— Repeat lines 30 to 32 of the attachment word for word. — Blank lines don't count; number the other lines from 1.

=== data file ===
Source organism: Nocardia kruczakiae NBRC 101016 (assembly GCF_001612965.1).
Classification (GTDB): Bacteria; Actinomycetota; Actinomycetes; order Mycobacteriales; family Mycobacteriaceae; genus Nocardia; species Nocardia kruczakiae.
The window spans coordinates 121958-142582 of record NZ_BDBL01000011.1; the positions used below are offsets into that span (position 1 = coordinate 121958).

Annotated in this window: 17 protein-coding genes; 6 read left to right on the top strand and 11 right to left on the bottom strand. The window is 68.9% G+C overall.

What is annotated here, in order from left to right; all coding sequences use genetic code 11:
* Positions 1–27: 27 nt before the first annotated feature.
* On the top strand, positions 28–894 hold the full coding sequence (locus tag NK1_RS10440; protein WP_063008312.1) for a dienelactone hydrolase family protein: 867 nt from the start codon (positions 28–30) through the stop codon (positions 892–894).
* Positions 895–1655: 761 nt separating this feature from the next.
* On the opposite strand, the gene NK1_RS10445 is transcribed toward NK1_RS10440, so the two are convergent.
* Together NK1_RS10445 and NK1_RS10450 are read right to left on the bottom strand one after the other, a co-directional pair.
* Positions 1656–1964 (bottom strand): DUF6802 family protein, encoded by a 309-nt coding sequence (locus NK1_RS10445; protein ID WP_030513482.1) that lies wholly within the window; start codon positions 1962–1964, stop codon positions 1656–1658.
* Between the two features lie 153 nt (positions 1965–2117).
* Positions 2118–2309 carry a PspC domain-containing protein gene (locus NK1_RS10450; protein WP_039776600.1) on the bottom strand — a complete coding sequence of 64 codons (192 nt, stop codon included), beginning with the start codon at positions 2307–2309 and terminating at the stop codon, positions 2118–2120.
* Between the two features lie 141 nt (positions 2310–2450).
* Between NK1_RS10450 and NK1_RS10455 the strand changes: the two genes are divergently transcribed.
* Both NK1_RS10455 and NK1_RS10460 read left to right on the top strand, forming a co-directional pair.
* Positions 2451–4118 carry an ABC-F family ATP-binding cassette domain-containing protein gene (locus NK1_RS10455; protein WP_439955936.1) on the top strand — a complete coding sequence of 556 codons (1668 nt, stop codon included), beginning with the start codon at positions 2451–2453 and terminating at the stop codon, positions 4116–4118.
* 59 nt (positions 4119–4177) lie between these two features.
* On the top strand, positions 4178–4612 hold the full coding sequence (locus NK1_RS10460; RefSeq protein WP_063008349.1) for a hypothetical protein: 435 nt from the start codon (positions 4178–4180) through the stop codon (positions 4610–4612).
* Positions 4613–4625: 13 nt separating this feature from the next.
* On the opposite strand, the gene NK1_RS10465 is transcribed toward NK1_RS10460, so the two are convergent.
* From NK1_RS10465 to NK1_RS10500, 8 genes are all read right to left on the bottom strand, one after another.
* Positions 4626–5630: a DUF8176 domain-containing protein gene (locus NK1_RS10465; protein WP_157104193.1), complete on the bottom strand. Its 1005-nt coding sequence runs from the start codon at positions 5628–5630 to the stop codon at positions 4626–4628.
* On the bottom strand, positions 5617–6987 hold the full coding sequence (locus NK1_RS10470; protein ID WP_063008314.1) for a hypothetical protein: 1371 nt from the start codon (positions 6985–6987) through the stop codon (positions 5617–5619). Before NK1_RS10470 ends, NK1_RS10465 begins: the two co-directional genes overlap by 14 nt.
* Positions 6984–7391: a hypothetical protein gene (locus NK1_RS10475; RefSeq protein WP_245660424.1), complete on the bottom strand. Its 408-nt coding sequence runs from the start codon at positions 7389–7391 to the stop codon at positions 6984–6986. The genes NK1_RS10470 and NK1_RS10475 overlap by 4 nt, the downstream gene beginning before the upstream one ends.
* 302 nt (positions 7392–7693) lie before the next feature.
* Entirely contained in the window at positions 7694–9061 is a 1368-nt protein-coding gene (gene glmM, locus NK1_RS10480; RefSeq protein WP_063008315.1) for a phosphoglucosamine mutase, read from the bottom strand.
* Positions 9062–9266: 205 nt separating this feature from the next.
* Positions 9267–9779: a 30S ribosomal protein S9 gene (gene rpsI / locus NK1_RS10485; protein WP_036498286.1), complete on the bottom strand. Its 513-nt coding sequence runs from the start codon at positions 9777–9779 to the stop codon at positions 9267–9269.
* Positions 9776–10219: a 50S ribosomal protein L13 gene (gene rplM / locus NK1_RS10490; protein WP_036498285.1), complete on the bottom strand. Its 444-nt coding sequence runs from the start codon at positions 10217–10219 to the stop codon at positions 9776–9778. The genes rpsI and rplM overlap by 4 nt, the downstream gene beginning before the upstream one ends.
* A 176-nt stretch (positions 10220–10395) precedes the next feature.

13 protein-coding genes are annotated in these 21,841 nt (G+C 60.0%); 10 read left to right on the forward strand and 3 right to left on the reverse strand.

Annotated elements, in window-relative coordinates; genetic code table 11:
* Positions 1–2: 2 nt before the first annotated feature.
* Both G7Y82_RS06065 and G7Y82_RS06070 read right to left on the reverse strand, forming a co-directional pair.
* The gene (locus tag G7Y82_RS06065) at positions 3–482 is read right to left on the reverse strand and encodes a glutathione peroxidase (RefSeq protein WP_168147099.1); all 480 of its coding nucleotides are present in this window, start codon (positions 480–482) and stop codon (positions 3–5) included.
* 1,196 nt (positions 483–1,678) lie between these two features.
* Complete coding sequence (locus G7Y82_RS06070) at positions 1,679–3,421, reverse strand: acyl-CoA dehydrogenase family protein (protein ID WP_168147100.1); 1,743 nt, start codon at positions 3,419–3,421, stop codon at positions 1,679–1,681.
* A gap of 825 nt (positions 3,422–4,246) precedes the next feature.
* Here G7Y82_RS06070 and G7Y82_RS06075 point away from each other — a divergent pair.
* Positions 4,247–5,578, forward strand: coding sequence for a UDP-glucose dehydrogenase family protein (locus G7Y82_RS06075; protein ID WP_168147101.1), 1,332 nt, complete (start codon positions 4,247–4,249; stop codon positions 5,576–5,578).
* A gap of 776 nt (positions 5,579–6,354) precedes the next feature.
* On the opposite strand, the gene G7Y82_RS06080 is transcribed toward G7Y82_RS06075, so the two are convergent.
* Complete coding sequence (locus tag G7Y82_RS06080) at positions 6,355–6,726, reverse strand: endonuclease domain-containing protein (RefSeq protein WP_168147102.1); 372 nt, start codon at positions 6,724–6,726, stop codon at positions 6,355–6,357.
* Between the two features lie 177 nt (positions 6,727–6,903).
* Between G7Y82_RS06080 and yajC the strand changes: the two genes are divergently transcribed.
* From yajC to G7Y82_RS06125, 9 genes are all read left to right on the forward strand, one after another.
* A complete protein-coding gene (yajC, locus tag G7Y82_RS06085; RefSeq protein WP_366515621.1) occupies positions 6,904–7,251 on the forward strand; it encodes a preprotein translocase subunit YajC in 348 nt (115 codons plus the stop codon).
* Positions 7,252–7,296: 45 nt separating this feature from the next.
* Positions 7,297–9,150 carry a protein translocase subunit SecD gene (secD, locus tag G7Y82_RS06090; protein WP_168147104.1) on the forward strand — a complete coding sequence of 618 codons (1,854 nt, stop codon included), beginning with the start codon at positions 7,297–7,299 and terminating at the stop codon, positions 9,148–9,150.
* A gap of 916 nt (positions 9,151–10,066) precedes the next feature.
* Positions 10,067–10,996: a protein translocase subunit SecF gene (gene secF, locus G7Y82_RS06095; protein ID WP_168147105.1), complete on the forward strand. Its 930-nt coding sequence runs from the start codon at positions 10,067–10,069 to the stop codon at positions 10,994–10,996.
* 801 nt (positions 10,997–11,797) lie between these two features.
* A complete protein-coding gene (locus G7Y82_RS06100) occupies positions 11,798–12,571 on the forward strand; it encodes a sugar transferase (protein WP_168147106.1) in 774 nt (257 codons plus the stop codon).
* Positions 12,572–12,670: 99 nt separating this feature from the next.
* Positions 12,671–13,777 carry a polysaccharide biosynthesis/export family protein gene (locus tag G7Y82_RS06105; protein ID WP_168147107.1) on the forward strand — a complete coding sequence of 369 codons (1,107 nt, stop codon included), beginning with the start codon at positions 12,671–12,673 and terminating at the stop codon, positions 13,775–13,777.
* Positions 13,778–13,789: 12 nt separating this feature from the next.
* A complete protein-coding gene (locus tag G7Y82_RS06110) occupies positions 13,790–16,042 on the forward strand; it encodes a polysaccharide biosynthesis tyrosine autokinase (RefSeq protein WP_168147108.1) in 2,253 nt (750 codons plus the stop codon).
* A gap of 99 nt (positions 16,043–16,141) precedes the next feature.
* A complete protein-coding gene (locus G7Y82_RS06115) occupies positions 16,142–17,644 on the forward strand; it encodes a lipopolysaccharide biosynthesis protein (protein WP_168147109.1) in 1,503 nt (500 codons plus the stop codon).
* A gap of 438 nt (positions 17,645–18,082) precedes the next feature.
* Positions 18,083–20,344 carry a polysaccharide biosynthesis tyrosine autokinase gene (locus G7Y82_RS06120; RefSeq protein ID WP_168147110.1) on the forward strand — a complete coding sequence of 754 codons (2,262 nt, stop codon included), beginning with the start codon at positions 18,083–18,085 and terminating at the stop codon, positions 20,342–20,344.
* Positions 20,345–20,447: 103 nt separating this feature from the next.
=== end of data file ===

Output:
* Positions 9776–10219: a 50S ribosomal protein L13 gene (gene rplM / locus NK1_RS10490; protein WP_036498285.1), complete on the bottom strand. Its 444-nt coding sequence runs from the start codon at positions 10217–10219 to the stop codon at positions 9776–9778. The genes rpsI and rplM overlap by 4 nt, the downstream gene beginning before the upstream one ends.
* A 176-nt stretch (positions 10220–10395) precedes the next feature.

13 protein-coding genes are annotated in these 21,841 nt (G+C 60.0%); 10 read left to right on the forward strand and 3 right to left on the reverse strand.